Mixing with the best

Up all night ... the view from Atmosphere.
Up all night ... the view from Atmosphere. 

There's a whole lot of shakin' going on as Beijing embraces a nightlife scene in sky-high cocktail bars and street-level dens, writes Aaron Peasley.

BEIJING knows how to play catch-up. In the space of a decade, the city has built billions of dollars' worth of public buildings conceived by the biggest names in starchitecture; amassed a collection of hotels that continue to expand the boundaries of luxury; and cultivated a taste for the good life, from Alaia dresses to bespoke John Lobb brogues.

The city's breakneck race to modernise has spawned plenty of spectacles but, until recently, Beijing's nightlife was tepid at best. Lacking the nocturnal spoils and decadent history of Shanghai, Beijing's scene traditionally reflected its imperial position - and the choices weren't great: stuffy hotel bars churning out kitschy, hastily made drinks to an expat-heavy crowd; divey hutong bars plagued by fake liquor and terrifying bathrooms; or cheesy nightclubs peddling overpriced bottle service to tables positioned a few feet from a crowded dance floor. Perhaps the Luxe City Guide to Beijing put it best: "At the China Ball, Hong Kong was always the belle, Shanghai the ambitious hussy and Beijing got stuck in traffic on the way."

The city lights at night.
The city lights at night. 

The traffic is still horrendous but Beijing's reputation for after-five engagements has improved as the city's Olympic hangover has subsided. A formidable nightlife scene is rapidly springing up, populated by sky-grazing cocktail bars, tiny prohibition-inspired dens and booze-centric restaurants with lavish lounge areas.

According to Beijinger and New York-born Megan Connolly, the co-founder of ChART Contemporary, an art consultancy business that connects Western collectors and aficionados with contemporary Chinese art, the scene has come a long way in the past decade.

"When I first came to Beijing, I couldn't find a decent cup of coffee or [a] Diet Coke," she says. "At that time, the definition of cocktail meant Chivas and green tea.

"Today, I can enjoy top-quality cocktails that I would find in the best bars in New York. You can find everything in Beijing."

Hotel bars, once staid staples of a Beijing visit, have also lifted their game. Nowadays, a well-mixed drink after a day of sightseeing or back-to-back business meetings has become a fundamental traveller's right, alongside decent coffee, wireless internet or a timely wake-up call. Prior to my visit, a foreign correspondent friend who worked in China during the 1990s had warned me: "If you want a decent martini, prepare to vault the bar and mix it yourself."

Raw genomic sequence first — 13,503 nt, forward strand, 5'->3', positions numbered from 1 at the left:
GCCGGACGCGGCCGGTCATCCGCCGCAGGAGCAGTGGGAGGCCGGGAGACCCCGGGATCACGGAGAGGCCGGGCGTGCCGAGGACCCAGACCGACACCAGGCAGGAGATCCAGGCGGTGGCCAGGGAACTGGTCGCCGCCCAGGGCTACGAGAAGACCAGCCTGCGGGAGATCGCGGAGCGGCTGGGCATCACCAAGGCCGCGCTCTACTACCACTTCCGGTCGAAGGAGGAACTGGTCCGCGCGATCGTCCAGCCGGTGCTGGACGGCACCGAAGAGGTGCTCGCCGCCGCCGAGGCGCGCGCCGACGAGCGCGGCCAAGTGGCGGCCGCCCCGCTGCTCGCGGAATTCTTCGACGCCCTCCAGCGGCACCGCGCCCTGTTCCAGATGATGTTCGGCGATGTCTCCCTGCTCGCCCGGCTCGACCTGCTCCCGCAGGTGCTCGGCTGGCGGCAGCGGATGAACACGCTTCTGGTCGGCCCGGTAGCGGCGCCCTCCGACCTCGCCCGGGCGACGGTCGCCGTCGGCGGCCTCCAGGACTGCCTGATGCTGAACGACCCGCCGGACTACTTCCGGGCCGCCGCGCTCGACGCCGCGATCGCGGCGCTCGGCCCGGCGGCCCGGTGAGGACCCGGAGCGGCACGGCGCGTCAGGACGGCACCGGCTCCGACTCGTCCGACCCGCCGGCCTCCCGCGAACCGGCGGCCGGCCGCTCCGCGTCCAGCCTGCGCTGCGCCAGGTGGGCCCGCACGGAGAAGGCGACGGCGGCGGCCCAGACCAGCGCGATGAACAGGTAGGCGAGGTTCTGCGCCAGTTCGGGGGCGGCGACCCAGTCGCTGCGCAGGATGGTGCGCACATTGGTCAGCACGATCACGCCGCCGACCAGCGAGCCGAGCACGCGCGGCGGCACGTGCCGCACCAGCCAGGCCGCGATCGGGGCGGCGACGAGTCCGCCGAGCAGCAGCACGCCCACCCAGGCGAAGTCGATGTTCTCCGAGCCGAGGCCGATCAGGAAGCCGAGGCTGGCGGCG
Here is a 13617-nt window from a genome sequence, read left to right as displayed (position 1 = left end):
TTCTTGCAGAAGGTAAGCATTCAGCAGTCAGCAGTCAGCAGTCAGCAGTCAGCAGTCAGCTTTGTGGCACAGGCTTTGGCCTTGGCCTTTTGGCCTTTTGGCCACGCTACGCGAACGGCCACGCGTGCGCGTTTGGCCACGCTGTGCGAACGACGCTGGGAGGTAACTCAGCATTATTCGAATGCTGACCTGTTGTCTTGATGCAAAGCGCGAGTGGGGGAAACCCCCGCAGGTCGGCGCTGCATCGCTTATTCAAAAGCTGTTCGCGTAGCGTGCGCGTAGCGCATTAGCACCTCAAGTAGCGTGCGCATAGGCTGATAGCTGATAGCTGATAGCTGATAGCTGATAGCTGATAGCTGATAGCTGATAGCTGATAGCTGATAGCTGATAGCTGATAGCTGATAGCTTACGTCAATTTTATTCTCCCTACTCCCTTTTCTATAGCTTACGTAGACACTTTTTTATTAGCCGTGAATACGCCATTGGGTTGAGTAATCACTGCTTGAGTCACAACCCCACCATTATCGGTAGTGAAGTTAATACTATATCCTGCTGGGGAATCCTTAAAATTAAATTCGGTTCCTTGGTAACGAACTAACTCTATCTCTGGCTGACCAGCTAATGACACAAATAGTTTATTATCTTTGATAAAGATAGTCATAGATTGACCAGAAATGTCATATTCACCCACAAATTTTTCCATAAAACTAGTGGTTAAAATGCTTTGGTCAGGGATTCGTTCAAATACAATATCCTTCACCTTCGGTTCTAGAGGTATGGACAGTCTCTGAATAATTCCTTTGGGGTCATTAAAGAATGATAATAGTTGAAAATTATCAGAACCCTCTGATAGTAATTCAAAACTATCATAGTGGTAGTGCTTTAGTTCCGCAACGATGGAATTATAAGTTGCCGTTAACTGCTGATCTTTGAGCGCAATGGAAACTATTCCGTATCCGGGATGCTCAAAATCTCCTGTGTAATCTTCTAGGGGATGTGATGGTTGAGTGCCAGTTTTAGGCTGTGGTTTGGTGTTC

There was no need for that at Atmosphere, the city's highest bar, which pairs Beijing's prowess for drama with its new-found fondness for quality booze.

As a rule, I've found the quality of an establishment's food and drink is often in direct opposition to the calibre of its panoramas. But that's not the case at Atmosphere, high atop Shangri-La's luxurious China World Summit Wing, which features wraparound views of the just-completed CCTV building and the Forbidden City. After riding the lift to the 80th floor, guests enter the Adam Tihany-designed bar through an illuminated spirits cave overflowing with rare whiskies.

Inside, the bar is all dark wood with cathedral-style ceilings and low-slung furniture. Guaranteeing the new bar would become a beachhead for fine drinking, the hotel group wisely brought in master mixologist Serhan "Charly" Kusaksizoglu, a veteran of Munich's Schumann's Bar, one of the most iconic pillars of cocktail culture on the globe.

Charly, born in Turkey and raised in Germany, is a throwback to the golden age of cocktails, with his slick hair, debonair demeanour and crisp white barman's jacket. He sees his role as not just a drink slinger but also that of teacher, bon vivant and confidante. "Beijing's drinking scene, like most of the city, is really developing fast," Kusaksizoglu says. "We are doing something here to really elevate the quality of the drinking culture in the city.

"Classical mixology is all about the art of hospitality - how to be a good host, a well-mannered guest and a fine conversationalist."

And yes, there is also the small matter of the drinks. Kusaksizoglu, who serves more than 300 mixed drinks at the bar, gravitates to the classics, often giving them a tweak in the process. During our tasting, he serves a traditional gimlet, given gusto with fresh ginger and lemongrass, as well as a sbagliato, a warm-weather rendition of the Italian negroni, made with Campari, prosecco, sweet vermouth and aromatic orange zest.